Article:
Attacks on the Press 2004: Vietnam


Despite U.S. and international pressure, Vietnam showed few signs of relaxing its choke hold on the press in 2004. While maintaining control of traditional media, the government intensified its crackdown on Internet dissent.

“Vietnam’s press has been developing stronger than ever,” Ministry of Foreign Affairs spokesman Le Dung told foreign reporters in March in response to questions about worsening conditions documented by CPJ. But for the Vietnamese government, a “strong” media means a compliant one.

An April report from Communist Party officials found that the media had “strictly implemented the party’s lines and policies” and “contributed greatly to the campaigns and programs for socioeconomic and cultural development as well as to the national security and external relations domains.” The government has ensured adherence to the party line by encouraging self-censorship, harassing journalists, and handing harsh prison sentences to dissenters.

International attention to rights violations put a spotlight on religious persecution and press freedom abuses in Vietnam in 2004. Vietnamese authorities released a number of writers from prison just as the U.S. Congress was considering the Viet Nam Human Rights Act. The measure, which was passed by the House in July but was not considered by the Senate before Congress adjourned in December, would have tied nonhumanitarian U.S. aid to improvements in Vietnam’s human rights record. A similar bill died in the Senate in 2002.

Among those released was Le Chi Quang, a law school graduate who posted articles online that criticized the government. Quang served 19 months of a four-year sentence before being freed in June. Two other writers—Tran Khue and Pham Que Duong—were released in July after a year-and-a-half in jail for “taking advantage of democratic rights to infringe upon the interests of the state.” Police kept the writers under close surveillance after their releases. Yet another two writers, Bui Minh Quoc and Ha Sy Phu, whose detention was prolonged past the terms of his original sentence, were released from house arrest in 2004.

However, other dissidents languished in prison. In May, a Hanoi court upheld the seven-year sentence of Nguyen Vu Binh, who was convicted on espionage charges in December 2003 after writing an article criticizing border agreements between Vietnam and China. Binh went on a two-week hunger strike to protest the sentence—prompting authorities to bar his wife from visiting.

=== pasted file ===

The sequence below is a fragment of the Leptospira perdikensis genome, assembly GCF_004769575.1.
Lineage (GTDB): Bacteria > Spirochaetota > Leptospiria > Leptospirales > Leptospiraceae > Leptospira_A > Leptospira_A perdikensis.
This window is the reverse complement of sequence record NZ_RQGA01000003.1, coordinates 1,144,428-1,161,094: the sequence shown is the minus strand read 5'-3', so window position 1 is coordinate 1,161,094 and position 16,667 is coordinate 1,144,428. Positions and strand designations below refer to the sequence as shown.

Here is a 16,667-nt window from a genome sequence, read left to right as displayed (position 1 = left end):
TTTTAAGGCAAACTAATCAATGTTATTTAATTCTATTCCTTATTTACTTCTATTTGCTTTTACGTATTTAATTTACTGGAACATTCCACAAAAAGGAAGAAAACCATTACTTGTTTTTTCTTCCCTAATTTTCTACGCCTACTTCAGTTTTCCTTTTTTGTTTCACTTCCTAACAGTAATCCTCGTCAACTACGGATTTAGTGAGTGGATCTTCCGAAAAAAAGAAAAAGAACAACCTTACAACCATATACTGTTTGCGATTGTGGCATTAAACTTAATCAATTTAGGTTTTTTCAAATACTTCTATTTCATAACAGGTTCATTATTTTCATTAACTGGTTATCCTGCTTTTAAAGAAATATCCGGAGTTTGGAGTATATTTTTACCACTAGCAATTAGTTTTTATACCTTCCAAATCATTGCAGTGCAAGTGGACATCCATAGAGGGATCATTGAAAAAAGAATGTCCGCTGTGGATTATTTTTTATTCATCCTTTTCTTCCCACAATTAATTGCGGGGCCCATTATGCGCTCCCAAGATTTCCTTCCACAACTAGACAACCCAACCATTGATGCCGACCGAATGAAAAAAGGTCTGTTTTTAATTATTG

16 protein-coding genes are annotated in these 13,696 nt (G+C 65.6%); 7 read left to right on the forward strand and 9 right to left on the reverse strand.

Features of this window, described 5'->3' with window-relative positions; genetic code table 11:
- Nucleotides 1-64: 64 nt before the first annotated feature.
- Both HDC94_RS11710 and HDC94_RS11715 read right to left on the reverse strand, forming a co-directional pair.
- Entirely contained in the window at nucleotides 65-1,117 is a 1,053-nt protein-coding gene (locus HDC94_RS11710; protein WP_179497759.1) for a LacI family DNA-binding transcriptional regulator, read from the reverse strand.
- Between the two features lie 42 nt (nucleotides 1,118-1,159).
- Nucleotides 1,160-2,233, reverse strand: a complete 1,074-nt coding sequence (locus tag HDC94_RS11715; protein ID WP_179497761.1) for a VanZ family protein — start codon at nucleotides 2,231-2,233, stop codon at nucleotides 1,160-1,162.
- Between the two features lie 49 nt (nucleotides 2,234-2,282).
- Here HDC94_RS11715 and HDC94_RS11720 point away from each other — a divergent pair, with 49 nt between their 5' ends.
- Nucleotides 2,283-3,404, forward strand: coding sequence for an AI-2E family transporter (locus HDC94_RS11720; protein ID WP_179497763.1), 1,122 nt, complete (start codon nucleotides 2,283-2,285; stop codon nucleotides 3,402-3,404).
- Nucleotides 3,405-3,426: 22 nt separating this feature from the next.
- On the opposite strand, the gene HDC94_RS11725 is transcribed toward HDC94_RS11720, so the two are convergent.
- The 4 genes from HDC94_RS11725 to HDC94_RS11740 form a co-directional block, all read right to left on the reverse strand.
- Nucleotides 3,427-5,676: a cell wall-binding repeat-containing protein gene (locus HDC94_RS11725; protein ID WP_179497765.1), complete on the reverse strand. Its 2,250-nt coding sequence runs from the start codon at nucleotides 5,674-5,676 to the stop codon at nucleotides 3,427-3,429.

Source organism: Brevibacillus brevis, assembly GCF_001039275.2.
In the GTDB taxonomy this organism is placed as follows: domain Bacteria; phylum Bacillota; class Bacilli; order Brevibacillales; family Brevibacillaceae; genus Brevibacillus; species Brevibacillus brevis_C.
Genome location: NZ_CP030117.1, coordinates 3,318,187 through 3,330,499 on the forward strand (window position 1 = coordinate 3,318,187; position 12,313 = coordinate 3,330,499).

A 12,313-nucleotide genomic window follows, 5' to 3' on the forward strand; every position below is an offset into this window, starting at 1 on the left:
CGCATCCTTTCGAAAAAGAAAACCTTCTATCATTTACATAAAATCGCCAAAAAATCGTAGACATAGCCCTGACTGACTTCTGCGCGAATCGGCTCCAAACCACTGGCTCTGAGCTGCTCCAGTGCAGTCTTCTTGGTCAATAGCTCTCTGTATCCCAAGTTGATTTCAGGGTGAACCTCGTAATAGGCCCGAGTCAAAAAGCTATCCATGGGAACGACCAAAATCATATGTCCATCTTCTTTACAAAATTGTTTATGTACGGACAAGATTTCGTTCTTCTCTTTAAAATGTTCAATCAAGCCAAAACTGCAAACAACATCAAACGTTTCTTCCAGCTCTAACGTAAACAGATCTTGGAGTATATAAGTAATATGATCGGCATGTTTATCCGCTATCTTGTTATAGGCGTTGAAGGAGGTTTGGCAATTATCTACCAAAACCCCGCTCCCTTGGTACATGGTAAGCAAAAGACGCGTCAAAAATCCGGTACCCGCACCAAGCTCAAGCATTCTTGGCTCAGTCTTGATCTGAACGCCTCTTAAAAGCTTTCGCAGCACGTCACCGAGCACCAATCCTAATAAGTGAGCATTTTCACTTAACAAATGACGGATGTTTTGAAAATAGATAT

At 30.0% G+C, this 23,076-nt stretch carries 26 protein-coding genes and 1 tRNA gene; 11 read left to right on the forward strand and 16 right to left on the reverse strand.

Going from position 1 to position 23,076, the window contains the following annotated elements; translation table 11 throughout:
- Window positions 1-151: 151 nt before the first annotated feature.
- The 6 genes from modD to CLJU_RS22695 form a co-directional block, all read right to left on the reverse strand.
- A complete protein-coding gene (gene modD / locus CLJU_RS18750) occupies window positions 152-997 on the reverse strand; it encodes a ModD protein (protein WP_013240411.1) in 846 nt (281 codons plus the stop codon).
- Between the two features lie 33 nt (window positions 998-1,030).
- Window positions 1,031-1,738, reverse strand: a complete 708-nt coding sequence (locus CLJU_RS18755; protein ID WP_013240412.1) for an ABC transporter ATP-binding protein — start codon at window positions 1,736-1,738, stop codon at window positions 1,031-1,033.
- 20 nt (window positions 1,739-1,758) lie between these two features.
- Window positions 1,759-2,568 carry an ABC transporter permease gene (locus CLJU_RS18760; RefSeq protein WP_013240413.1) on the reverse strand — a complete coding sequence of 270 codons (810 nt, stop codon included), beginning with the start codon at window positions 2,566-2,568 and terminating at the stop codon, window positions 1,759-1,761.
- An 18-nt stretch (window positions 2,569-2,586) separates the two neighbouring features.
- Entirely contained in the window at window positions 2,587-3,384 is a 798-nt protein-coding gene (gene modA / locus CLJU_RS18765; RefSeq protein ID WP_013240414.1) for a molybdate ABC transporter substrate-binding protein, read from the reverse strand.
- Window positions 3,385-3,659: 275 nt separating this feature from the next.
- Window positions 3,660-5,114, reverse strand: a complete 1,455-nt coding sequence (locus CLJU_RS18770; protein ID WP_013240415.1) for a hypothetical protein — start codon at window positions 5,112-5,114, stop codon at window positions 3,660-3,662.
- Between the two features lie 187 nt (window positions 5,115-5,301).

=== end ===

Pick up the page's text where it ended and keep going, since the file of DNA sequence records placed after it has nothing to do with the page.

Nguyen Dan Que, who refused a government offer to leave the country after his arrest for posting critical essays online, was sentenced to 30 months in prison in July. Both he and the imprisoned writer Dr. Pham Hong Son were transferred in September to a remote prison for hard-core criminals in Thanh Hoa Province, making family visits difficult.

Infrastructure and economic constraints—especially outside the capital, Hanoi, and Ho Chi Minh City—keep Internet use lower in Vietnam than in many other Asian countries. Still, the government estimates that the number of Internet users nearly doubled in the last year, to 5.3 million people. In turn, in March authorities imposed strict new regulations to control political content online.

The new rules hold Internet café owners, service providers, and individuals responsible for information stored or transmitted online. Regulations prohibit using the Internet to “infringe on national security” or to store information classified under Vietnam’s broad definition of “state secrets.” The policy also requires Internet café owners to monitor their customers closely, recording detailed information on each one. In May, the central government formally ordered agencies and ministries to “tighten state management to prevent the exploitation and the circulation of bad and poisonous information on the Internet.”

The Vietnamese government has repeatedly touted the media’s coverage of corruption as proof of a free press, but content is carefully monitored by editors who must report to the Ministry of Culture and Information. And the central government rarely tolerates reports that question its practices. Truong Dinh Anh, head editor of the popular online magazine VnExpress, was fired under government pressure in November after allowing readers to post critical comments in response to a story about the government’s purchase of 76 Mercedes-Benz cars for the biennial Asia-Europe Meeting, a summit of Asian and European heads of state, which was held in Hanoi. An official dispatch said the online magazine’s postings “created an unfavorable public opinion inside and outside the country, thereby enabling hostile elements to take advantage of public opinion and smear Vietnam’s government.”

Foreign journalists remain under tight surveillance and must adhere to travel restrictions. A Hanoi-based correspondent told CPJ that his phone lines had been cut repeatedly while he tried to collect information on sensitive topics, and that officials had threatened to cancel his visa.